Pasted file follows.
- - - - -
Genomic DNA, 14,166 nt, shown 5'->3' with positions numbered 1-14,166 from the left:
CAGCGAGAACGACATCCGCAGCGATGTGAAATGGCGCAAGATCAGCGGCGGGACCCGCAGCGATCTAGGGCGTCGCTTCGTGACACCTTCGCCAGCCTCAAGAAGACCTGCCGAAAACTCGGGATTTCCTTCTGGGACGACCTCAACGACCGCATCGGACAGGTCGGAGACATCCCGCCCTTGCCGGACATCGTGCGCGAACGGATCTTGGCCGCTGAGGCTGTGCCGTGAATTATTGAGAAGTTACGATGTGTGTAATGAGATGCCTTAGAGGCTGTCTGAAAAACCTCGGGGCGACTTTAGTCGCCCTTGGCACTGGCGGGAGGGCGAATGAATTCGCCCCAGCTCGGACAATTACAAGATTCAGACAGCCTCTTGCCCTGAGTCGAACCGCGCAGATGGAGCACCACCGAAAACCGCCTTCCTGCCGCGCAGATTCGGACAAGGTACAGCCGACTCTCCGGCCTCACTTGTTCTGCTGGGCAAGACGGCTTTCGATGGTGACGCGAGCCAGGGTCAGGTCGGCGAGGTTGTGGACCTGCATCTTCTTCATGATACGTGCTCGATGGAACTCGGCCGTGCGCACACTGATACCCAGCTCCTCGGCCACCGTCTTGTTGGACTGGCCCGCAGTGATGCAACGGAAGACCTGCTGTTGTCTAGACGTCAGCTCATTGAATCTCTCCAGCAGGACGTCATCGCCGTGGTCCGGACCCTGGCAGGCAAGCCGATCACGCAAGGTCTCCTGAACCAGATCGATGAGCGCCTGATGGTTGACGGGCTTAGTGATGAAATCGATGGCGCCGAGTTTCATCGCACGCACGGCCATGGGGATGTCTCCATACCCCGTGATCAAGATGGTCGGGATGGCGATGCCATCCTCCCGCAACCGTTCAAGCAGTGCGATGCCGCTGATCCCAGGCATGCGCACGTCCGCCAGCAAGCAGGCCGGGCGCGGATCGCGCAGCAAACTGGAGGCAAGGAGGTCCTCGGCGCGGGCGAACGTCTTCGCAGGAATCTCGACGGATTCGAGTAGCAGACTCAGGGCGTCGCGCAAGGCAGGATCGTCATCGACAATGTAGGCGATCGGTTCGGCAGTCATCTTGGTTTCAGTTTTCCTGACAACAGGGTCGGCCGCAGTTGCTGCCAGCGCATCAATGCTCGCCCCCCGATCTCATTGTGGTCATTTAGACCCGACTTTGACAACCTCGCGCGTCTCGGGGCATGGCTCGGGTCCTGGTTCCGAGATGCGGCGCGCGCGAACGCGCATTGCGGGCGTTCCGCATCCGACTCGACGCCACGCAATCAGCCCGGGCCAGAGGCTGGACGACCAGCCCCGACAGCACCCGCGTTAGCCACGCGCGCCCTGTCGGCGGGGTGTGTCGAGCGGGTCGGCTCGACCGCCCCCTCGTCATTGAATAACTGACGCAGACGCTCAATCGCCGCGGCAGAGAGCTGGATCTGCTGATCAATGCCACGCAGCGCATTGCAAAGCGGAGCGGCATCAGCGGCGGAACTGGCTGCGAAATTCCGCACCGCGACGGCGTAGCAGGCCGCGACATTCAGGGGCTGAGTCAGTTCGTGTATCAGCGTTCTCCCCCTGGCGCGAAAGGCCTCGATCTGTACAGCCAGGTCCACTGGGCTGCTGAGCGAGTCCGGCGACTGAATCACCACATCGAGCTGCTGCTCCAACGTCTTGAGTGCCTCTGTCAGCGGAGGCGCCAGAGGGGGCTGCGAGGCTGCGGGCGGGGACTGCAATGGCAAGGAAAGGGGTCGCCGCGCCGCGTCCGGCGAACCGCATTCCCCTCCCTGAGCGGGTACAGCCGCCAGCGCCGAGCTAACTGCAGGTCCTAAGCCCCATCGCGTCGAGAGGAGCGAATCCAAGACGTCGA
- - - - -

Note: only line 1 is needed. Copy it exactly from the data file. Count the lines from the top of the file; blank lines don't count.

Genomic DNA, 14,166 nt, shown 5'->3' with positions numbered 1-14,166 from the left: